Men's Semi-Finals in Doha
All the big names were there - Federer, Nadal - only Jokovic was missing through injury. Unfortunately Federer pulled out just before his semi-final against Tsonga. But we saw Monfils and Nadal in action. (Ladies - you may think Nadal is the sexiest man on the planet, but trust me, he scratches his bum before every point. And people complain about footballers spitting!)
The tournament was won by Jo-Wilfried Tsonga who beat Monfils over three sets. But only after fog threatened to stop play!
Doha – Playground of the Rich
If you think of Arabia as being all sheikhs and Rolls-Royces you be wrong. But in Qatar, such a generalization is not so far off the mark. This is a seriously rich country.
State employees have just been granted a sixty percent pay rise. Yes, that’s right, sixty percent. Unemployment is virtually non-existent. So there are lots of people with huge amounts of disposable income.
I like it - I take two
For many of the ex-pats splashing out on flash cars and yachts is not really practical or sensible if you are planning on heading back to your home country in a few years.
To the locals, the trappings of wealth, associated with the West, are much sought after and they purchase the exclusive, luxury end of all the top brands, from clothing to motor cars.
Probably a ladies' little run-around. Not much room for the shopping, but that will always be delivered
Until recently, you could buy a diamond watch and a convertible Roll-er but getting a loaf of bread was impossible. I’m pleased to say this has now changed, but there are many temptations to part you from your tax-free salary in Doha.
Like Friday Brunch, all the big restaurants and hotels do afternoon tea. It is part of Arab culture in the same way that it is part of British culture. When you sit down for tea, you can choose Moroccan tea or Earl Grey, samosas or scones.
It'll keep you going until dinner
We thought we'd start at the top. so we headed for the Ritz-Carlton. Well worth it. Lots of little sandwiches and mezzes, pastries and really good scones. The only thing that was missing was a jar of Rodda's Cornish Clotted Cream. Even Devon cream would have been better than mascarpone.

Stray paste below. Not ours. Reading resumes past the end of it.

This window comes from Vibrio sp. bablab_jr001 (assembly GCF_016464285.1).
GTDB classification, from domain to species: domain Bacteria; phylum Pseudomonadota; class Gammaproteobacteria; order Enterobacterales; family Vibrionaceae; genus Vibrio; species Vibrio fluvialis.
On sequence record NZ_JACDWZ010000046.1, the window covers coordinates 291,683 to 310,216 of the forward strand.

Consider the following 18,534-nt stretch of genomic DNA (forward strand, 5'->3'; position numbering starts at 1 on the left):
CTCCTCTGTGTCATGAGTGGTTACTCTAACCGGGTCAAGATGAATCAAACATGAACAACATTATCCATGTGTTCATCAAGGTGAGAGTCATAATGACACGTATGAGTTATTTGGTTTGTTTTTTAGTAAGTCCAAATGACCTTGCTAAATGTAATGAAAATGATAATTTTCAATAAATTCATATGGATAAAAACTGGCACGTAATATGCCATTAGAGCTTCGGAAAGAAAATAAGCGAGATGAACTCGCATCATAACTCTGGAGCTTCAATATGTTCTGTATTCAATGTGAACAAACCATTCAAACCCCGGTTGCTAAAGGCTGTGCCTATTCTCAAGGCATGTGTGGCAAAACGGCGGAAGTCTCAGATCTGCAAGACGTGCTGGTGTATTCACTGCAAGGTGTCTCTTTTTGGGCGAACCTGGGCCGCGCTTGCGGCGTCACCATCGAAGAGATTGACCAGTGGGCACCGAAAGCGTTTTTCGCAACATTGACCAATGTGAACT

Am I turning into a skinnier version of Michael Winner? Calm down, dear...
And I liked this timer for your tea provided by Saffron, the upmarket Indian restaurant:
Timed to perfection
They did an amazing choice of blended teas - some with chocolate! I decided to stick to Darjeeling.
Friday Brunch - the Doha Tradition
I like my food. Being a runner, I burn a lot of calories. So I can, more-or-less, eat what I like without putting on much weight. So when I have the time (and the cash) I enjoy a good meal out.
Back in the UK, we used to have occasional weekend in London and you can find lots of bargains in the capital, these days, with seemingly very posy and stuffy top restaurants offering really good food and excellent service.
Back home in Wiltshire, the availability of good local produce meant that we never had to go far for some really excellent locally-sourced produce.
Here in Doha we have quite a variety of eateries. There are the usual ubiquitous, stomach-churning outlets that we have in the UK. We have McDonald's, KFC, Burger King etc. We have lots of very good fast-food outlets serving Mongolian, Chinese meals and there are lots of very good Moroccan, Lebanese and other Middle Eastern restaurants.
The big tradition out here, like Sunday Roast at home, is Friday Brunch. They call it 'brunch' although most of the hotels which serve it do not open until at least 12:30. But it is worth the wait.
Brunch takes the form of a massive buffet. Now I'm not a great fan of buffets. The need to prepare food well in advance and keep it hot enough for several hours usually degrades the taste of the food. Out here though, the chefs are skilled enough to largely prevent that happening.
Renu loves the salads. The choice is certainly huge but I tend to get stuck in to the seafood which is always really fresh. Smoked salmon, king prawns, crayfish, oysters and even lobster at the more expensive hotels, are expertly prepared and come with a great range of sauces. But you have to remember not to get carried away, as there's a lot more to come.
Just some of the seafood
There is usually an excellent range of South Asian cuisine. Many of the chefs are from Sri Lanka or southern India, so they know what they are doing. A little chili fish or chicken tikka goes down very nicely before it is time to get stuck into the main courses.
Although I've yet to find any roast potatoes, there is a tradition here of roast beef. The beef in Doha is always excellent. Much of it comes from Brazil, or Australia and it is really tasty and succulent. There is usually plenty of lamb or fish and the Inter-Continental does an amazing-looking paella.
The poor man's Michael Winner in action
I have a separate pudding stomach. I have a very sweet tooth and I can always find something in the dessert section that will satisfy my cravings. They do good chocolate out here, which is a welcome surprise. (In many hot countries - India, for instance - they have to put so much vegetable fat in the chocolate to stop it melting that it tastes awful.) Baklava and Arab puddings are good alternatives.
Chocolate, chocolate and more chocolate
All this is washed down with plenty of sparkling wine (with champagne in some of the more expensive restaurants). And the cost? 30 to 40 pounds all in.
And there's always the bubbly...
It all takes about 2 to 3 hours and at the end of it we get a taxi home, put our feet up and don't eat another thing for the rest of the day. We love Friday's in Doha!